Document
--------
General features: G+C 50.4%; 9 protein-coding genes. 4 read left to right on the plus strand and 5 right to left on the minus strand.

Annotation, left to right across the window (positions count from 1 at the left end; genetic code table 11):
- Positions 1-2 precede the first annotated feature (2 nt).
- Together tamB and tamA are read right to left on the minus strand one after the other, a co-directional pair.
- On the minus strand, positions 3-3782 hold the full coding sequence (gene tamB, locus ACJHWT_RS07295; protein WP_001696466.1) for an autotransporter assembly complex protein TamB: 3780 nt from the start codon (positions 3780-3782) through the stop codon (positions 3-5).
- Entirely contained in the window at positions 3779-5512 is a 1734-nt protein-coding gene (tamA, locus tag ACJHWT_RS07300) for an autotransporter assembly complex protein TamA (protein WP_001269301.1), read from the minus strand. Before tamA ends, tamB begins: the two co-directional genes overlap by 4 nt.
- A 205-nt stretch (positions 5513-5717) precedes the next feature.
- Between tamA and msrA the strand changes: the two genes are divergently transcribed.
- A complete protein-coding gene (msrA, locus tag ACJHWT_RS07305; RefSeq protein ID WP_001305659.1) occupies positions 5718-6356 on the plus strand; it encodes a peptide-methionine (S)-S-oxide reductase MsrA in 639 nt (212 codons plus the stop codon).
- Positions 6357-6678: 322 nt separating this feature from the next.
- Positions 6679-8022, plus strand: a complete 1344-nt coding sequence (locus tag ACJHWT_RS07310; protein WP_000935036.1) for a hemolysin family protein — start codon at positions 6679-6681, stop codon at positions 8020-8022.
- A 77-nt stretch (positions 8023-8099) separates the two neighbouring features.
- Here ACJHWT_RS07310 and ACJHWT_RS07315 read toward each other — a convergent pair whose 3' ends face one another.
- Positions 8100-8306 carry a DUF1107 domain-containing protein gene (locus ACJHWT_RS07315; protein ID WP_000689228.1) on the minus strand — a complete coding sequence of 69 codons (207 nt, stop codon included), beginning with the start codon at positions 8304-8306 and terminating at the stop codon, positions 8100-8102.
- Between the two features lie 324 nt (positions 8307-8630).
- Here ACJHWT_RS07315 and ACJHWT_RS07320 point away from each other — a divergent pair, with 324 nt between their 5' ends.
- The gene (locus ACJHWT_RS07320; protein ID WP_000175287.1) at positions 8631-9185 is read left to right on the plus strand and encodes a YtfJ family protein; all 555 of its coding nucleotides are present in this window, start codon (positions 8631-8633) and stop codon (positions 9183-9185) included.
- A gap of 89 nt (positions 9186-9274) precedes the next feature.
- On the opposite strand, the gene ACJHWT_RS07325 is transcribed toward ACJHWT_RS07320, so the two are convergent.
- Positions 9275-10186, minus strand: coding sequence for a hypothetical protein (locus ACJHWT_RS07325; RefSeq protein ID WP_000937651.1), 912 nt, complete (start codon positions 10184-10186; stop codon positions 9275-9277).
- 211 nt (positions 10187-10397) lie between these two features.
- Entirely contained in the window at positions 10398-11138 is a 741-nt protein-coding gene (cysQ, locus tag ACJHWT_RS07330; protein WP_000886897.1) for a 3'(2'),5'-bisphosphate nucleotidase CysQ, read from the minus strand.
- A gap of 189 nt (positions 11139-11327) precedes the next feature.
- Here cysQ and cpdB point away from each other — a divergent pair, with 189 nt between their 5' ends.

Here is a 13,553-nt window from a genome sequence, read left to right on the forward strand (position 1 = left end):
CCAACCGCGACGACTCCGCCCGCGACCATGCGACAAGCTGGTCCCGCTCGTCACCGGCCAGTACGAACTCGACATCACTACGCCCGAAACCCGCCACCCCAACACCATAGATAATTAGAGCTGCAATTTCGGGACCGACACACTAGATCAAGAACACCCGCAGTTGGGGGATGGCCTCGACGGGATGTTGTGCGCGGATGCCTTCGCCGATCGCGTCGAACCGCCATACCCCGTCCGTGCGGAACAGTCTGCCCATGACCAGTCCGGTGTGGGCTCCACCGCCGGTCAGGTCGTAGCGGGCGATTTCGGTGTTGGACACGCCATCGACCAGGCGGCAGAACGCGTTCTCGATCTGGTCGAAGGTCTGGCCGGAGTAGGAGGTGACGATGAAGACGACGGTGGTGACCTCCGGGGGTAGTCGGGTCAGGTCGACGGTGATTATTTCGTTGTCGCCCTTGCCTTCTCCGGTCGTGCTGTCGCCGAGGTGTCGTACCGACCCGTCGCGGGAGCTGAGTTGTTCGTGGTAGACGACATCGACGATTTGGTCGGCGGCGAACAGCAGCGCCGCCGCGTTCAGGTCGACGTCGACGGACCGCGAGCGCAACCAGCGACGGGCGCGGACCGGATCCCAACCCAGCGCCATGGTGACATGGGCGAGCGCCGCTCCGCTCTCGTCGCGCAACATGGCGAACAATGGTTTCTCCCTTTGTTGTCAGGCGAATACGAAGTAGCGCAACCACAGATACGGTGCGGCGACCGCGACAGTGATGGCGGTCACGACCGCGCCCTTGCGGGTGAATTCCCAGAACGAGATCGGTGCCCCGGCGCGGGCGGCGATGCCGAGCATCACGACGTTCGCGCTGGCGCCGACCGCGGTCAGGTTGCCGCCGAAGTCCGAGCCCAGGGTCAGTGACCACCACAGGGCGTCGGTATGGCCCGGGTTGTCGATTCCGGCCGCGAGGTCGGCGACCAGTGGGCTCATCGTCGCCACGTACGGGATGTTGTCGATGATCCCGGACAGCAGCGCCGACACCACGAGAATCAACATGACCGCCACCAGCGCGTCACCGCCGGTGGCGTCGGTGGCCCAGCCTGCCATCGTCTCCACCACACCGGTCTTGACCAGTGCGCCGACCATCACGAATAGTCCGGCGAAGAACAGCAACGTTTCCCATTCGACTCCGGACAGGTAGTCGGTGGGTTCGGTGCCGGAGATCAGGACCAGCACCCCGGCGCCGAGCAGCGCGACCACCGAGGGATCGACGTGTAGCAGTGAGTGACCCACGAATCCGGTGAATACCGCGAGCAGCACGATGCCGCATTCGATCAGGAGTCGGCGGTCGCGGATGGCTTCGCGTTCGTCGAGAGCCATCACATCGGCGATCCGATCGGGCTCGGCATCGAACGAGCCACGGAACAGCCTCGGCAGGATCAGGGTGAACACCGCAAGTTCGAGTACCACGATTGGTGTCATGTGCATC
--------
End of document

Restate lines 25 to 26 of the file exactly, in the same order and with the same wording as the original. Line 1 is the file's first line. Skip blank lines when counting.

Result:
Here is a 13,553-nt window from a genome sequence, read left to right on the forward strand (position 1 = left end):
CCAACCGCGACGACTCCGCCCGCGACCATGCGACAAGCTGGTCCCGCTCGTCACCGGCCAGTACGAACTCGACATCACTACGCCCGAAACCCGCCACCCCAACACCATAGATAATTAGAGCTGCAATTTCGGGACCGACACACTAGATCAAGAACACCCGCAGTTGGGGGATGGCCTCGACGGGATGTTGTGCGCGGATGCCTTCGCCGATCGCGTCGAACCGCCATACCCCGTCCGTGCGGAACAGTCTGCCCATGACCAGTCCGGTGTGGGCTCCACCGCCGGTCAGGTCGTAGCGGGCGATTTCGGTGTTGGACACGCCATCGACCAGGCGGCAGAACGCGTTCTCGATCTGGTCGAAGGTCTGGCCGGAGTAGGAGGTGACGATGAAGACGACGGTGGTGACCTCCGGGGGTAGTCGGGTCAGGTCGACGGTGATTATTTCGTTGTCGCCCTTGCCTTCTCCGGTCGTGCTGTCGCCGAGGTGTCGTACCGACCCGTCGCGGGAGCTGAGTTGTTCGTGGTAGACGACATCGACGATTTGGTCGGCGGCGAACAGCAGCGCCGCCGCGTTCAGGTCGACGTCGACGGACCGCGAGCGCAACCAGCGACGGGCGCGGACCGGATCCCAACCCAGCGCCATGGTGACATGGGCGAGCGCCGCTCCGCTCTCGTCGCGCAACATGGCGAACAATGGTTTCTCCCTTTGTTGTCAGGCGAATACGAAGTAGCGCAACCACAGATACGGTGCGGCGACCGCGACAGTGATGGCGGTCACGACCGCGCCCTTGCGGGTGAATTCCCAGAACGAGATCGGTGCCCCGGCGCGGGCGGCGATGCCGAGCATCACGACGTTCGCGCTGGCGCCGACCGCGGTCAGGTTGCCGCCGAAGTCCGAGCCCAGGGTCAGTGACCACCACAGGGCGTCGGTATGGCCCGGGTTGTCGATTCCGGCCGCGAGGTCGGCGACCAGTGGGCTCATCGTCGCCACGTACGGGATGTTGTCGATGATCCCGGACAGCAGCGCCGACACCACGAGAATCAACATGACCGCCACCAGCGCGTCACCGCCGGTGGCGTCGGTGGCCCAGCCTGCCATCGTCTCCACCACACCGGTCTTGACCAGTGCGCCGACCATCACGAATAGTCCGGCGAAGAACAGCAACGTTTCCCATTCGACTCCGGACAGGTAGTCGGTGGGTTCGGTGCCGGAGATCAGGACCAGCACCCCGGCGCCGAGCAGCGCGACCACCGAGGGATCGACGTGTAGCAGTGAGTGACCCACGAATCCGGTGAATACCGCGAGCAGCACGATGCCGCATTCGATCAGGAGTCGGCGGTCGCGGATGGCTTCGCGTTCGTCGAGAGCCATCACATCGGCGATCCGATCGGGCTCGGCATCGAACGAGCCACGGAACAGCCTCGGCAGGATCAGGGTGAACACCGCAAGTTCGAGTACCACGATTGGTGTCATGTGCATC